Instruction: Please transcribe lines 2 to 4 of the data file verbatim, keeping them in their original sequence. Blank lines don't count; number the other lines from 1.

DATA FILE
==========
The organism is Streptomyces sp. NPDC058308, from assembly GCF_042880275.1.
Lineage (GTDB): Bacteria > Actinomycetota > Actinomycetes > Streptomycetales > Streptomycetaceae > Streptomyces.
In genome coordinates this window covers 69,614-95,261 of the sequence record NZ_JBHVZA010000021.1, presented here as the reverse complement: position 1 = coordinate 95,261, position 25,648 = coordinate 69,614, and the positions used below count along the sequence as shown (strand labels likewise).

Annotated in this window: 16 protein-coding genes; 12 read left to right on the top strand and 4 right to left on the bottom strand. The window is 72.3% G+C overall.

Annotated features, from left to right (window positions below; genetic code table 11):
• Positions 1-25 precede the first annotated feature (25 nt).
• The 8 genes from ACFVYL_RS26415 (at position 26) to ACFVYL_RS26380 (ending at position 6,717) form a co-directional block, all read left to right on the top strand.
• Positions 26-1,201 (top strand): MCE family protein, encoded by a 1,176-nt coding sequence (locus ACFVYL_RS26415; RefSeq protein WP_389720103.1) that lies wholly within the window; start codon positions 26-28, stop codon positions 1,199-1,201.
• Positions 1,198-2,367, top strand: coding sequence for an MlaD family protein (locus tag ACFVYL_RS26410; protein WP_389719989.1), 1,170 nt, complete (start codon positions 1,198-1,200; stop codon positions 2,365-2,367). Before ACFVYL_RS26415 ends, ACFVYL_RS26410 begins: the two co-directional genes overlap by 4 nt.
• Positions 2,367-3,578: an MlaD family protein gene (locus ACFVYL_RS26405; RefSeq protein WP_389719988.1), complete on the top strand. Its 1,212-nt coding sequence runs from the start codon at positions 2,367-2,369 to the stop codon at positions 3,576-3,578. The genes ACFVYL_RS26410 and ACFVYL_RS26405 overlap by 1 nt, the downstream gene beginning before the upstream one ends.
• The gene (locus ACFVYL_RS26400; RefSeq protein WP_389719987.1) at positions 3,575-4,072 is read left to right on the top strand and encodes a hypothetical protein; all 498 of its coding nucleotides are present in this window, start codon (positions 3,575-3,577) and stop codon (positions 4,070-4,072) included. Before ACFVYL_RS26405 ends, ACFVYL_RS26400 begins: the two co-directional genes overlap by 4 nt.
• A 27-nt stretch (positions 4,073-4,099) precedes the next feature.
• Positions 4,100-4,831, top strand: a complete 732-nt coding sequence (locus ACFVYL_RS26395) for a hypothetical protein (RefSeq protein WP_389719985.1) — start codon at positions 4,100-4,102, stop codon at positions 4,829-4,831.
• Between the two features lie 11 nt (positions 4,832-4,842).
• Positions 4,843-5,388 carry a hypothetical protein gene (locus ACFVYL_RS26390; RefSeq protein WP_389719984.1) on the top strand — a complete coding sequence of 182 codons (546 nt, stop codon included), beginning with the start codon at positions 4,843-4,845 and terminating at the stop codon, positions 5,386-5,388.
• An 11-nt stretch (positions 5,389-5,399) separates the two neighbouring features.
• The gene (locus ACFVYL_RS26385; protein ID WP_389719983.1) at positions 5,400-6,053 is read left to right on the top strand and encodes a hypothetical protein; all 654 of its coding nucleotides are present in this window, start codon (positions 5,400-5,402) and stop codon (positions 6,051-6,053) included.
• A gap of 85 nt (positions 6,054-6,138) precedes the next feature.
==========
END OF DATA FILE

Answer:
Lineage (GTDB): Bacteria > Actinomycetota > Actinomycetes > Streptomycetales > Streptomycetaceae > Streptomyces.
In genome coordinates this window covers 69,614-95,261 of the sequence record NZ_JBHVZA010000021.1, presented here as the reverse complement: position 1 = coordinate 95,261, position 25,648 = coordinate 69,614, and the positions used below count along the sequence as shown (strand labels likewise).

Annotated in this window: 16 protein-coding genes; 12 read left to right on the top strand and 4 right to left on the bottom strand. The window is 72.3% G+C overall.